Conclusion The retrospective cohort design, although requires more resources, allows to detect more AEs than the cross-sectional design.
- patient safety
- adverse events
- quality in health care
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Strengths and limitation of this study
The identification of adverse events (AEs) is the first step to improve patient safety. We know cross-sectional studies are easier and less expensive to measure AEs.
This article adds the comparison between different study designs, and finds the most efficient to find AEs in the clinical practice. The study was made in five Latin American countries, so the data are strong for analysis.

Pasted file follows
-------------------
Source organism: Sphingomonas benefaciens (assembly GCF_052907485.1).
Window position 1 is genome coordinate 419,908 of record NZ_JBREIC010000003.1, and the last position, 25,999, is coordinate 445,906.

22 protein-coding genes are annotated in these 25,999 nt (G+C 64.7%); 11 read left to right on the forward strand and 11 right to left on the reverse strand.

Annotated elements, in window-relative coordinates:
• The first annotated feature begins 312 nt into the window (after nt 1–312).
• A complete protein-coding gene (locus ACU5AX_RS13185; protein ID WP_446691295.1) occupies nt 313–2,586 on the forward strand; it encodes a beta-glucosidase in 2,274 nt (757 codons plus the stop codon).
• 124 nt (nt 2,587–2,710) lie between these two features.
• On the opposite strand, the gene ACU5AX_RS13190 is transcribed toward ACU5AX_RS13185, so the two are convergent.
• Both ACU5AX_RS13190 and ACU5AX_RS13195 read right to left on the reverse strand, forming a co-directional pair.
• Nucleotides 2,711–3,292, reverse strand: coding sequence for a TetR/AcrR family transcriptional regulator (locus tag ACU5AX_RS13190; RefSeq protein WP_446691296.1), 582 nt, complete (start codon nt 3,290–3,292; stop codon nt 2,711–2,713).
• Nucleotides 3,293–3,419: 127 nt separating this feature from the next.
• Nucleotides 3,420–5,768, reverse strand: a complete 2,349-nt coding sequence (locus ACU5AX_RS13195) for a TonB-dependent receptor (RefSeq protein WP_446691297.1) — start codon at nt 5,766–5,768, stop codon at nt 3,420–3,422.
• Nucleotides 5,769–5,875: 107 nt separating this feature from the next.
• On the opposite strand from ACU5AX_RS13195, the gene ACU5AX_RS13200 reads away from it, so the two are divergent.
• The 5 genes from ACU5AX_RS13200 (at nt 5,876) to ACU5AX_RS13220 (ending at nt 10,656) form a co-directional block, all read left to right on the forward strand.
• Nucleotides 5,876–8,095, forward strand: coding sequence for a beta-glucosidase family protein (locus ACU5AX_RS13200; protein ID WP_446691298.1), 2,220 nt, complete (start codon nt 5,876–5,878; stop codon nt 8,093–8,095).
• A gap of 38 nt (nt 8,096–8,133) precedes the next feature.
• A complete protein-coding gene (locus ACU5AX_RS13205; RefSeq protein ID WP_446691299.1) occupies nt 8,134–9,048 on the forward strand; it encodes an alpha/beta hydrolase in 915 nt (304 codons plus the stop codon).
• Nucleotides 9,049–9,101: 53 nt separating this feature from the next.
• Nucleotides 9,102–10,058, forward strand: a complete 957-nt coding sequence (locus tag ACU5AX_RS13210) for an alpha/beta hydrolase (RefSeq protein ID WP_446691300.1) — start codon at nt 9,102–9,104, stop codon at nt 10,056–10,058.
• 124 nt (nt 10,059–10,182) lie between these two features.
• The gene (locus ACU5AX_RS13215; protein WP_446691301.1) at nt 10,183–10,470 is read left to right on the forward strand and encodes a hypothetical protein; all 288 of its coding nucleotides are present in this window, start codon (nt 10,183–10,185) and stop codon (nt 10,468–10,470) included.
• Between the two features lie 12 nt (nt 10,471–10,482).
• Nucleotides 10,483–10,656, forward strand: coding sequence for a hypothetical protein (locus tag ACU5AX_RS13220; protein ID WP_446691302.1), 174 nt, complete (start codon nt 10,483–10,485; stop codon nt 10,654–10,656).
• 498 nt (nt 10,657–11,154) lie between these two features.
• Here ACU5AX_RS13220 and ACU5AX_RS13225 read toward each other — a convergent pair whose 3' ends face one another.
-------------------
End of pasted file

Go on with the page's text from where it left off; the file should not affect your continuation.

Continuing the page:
We learn with this study that retrospective cohort design allows to detect more AEs compared with cross-sectional. ICU patients and patients with comorbidities have more AEs.
The sample used to evaluate the retrospective cohort was 10% of medical records used in the cross-sectional study, and proportional to hospital size, which could not be representative of all the population attended to in the healthcare system. Tertiary hospitals are more complex and the number of AEs could be overestimated, in comparison with the total number of patients attended to in the country.
Another limitation is the quality of medical records. If the variabilities in the accomplishments between the different countries and healthcare systems were high the comparison between them could be weaker.